- Making the dynamic map show the dig locations associated with a dynamic date selector. I want to be able to visualize what sites had artifacts at the same times. There are several sites that are literally next to each other but had artifacts from several centuries apart, so geographical visualization isn’t enough.
- Adding images from more books and articles into the dictionary.
18 Replies to “An Online Visual Dictionary of Scythian Artifacts”
What an incredible resource! Outstanding work, especially on copyright research (often misunderstood).
I NEED that gold ram-headed bracelet!
This is really great work! I love catalogues since they’re so helpful for finding things (spoken like a true library technician, lol). Your determination is commendable though, I definitely wouldn’t have the patience for what you’re doing!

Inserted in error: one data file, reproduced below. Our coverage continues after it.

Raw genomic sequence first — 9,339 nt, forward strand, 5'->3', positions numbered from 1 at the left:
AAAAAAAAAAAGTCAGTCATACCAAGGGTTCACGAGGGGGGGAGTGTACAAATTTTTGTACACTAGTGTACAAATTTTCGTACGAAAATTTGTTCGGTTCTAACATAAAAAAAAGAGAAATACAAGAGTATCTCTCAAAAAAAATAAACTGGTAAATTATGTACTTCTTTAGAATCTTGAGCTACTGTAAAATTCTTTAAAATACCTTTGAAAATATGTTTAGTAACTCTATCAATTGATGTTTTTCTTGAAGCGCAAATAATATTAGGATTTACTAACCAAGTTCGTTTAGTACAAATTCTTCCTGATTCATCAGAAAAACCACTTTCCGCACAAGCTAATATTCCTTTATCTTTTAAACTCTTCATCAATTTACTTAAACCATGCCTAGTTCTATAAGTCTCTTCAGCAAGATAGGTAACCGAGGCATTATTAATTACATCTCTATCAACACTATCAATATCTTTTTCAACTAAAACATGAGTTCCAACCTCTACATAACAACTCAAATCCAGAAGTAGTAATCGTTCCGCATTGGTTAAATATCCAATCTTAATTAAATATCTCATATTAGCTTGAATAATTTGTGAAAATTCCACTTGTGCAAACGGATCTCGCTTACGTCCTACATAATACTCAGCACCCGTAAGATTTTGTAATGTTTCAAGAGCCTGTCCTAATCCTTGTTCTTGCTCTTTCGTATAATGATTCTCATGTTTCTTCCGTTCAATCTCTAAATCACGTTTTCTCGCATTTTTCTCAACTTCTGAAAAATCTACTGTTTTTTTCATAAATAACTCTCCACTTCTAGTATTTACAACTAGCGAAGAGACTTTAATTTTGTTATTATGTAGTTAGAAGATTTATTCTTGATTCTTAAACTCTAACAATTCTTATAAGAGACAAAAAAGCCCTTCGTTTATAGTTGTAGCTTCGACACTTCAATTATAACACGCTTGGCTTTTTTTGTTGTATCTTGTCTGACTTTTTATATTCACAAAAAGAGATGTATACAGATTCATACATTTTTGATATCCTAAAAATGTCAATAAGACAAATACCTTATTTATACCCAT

A cataloguing compliment from a library tech is a thing to treasure! Thank you!
I know you’ve got a system and a pace that works for you, but if you’re ever looking to expand on this and want volunteers to help, I would be happy to do so! It looks like a really valuable resource that will be incredibly helpful for so many of us to turn to.
Thanks so much! I want to build a system that supports a larger capacity first – then, I will very likely ask for volunteers to help 🙂
I really love what you’re doing. It’s going to be an excellent resource! And you’re write-up is great–both informative and entertaining.
Cool stuff. It’s lovely to see it organized because then it’s easier to trace to other nearby cultures, see time changes and the like. This is such an interesting area that I know more people would do if they had this sort of reference.
So Much Awesomeness here. I can truly appreciate all the work and what a fabulous resource you are creating. Thank-you so much for sharing it with us all.